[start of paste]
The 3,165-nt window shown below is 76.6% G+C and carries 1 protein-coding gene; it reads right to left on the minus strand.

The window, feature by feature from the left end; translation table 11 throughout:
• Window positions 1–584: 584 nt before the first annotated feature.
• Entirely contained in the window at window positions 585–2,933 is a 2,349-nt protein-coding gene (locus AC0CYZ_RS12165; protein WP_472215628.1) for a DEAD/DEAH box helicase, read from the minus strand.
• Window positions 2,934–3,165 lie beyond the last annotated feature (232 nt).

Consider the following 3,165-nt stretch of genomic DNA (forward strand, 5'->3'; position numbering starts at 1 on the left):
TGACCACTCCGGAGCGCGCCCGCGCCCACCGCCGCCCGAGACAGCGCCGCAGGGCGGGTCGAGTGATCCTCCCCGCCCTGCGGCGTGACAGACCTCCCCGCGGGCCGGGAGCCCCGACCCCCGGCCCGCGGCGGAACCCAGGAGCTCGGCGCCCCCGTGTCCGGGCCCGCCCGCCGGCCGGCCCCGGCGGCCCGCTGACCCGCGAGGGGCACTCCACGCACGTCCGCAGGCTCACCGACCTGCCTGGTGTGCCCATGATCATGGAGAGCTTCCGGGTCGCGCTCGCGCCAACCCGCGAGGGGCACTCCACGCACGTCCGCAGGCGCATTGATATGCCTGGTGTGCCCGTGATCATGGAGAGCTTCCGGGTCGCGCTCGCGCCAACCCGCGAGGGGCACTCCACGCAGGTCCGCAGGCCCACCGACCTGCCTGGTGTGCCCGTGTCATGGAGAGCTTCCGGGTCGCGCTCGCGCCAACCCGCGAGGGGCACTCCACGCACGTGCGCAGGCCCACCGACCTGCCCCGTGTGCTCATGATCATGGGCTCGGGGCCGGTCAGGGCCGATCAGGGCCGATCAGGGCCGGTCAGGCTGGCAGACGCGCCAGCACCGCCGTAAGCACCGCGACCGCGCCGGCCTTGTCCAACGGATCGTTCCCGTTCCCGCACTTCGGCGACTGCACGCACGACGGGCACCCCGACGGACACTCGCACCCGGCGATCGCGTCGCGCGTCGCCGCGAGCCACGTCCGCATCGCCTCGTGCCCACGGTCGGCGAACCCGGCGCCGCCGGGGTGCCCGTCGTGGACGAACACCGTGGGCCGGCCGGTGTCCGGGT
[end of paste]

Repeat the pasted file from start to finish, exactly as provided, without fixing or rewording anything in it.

The 3,165-nt window shown below is 76.6% G+C and carries 1 protein-coding gene; it reads right to left on the minus strand.

The window, feature by feature from the left end; translation table 11 throughout:
• Window positions 1–584: 584 nt before the first annotated feature.
• Entirely contained in the window at window positions 585–2,933 is a 2,349-nt protein-coding gene (locus AC0CYZ_RS12165; protein WP_472215628.1) for a DEAD/DEAH box helicase, read from the minus strand.
• Window positions 2,934–3,165 lie beyond the last annotated feature (232 nt).

Consider the following 3,165-nt stretch of genomic DNA (forward strand, 5'->3'; position numbering starts at 1 on the left):
TGACCACTCCGGAGCGCGCCCGCGCCCACCGCCGCCCGAGACAGCGCCGCAGGGCGGGTCGAGTGATCCTCCCCGCCCTGCGGCGTGACAGACCTCCCCGCGGGCCGGGAGCCCCGACCCCCGGCCCGCGGCGGAACCCAGGAGCTCGGCGCCCCCGTGTCCGGGCCCGCCCGCCGGCCGGCCCCGGCGGCCCGCTGACCCGCGAGGGGCACTCCACGCACGTCCGCAGGCTCACCGACCTGCCTGGTGTGCCCATGATCATGGAGAGCTTCCGGGTCGCGCTCGCGCCAACCCGCGAGGGGCACTCCACGCACGTCCGCAGGCGCATTGATATGCCTGGTGTGCCCGTGATCATGGAGAGCTTCCGGGTCGCGCTCGCGCCAACCCGCGAGGGGCACTCCACGCAGGTCCGCAGGCCCACCGACCTGCCTGGTGTGCCCGTGTCATGGAGAGCTTCCGGGTCGCGCTCGCGCCAACCCGCGAGGGGCACTCCACGCACGTGCGCAGGCCCACCGACCTGCCCCGTGTGCTCATGATCATGGGCTCGGGGCCGGTCAGGGCCGATCAGGGCCGATCAGGGCCGGTCAGGCTGGCAGACGCGCCAGCACCGCCGTAAGCACCGCGACCGCGCCGGCCTTGTCCAACGGATCGTTCCCGTTCCCGCACTTCGGCGACTGCACGCACGACGGGCACCCCGACGGACACTCGCACCCGGCGATCGCGTCGCGCGTCGCCGCGAGCCACGTCCGCATCGCCTCGTGCCCACGGTCGGCGAACCCGGCGCCGCCGGGGTGCCCGTCGTGGACGAACACCGTGGGCCGGCCGGTGTCCGGGT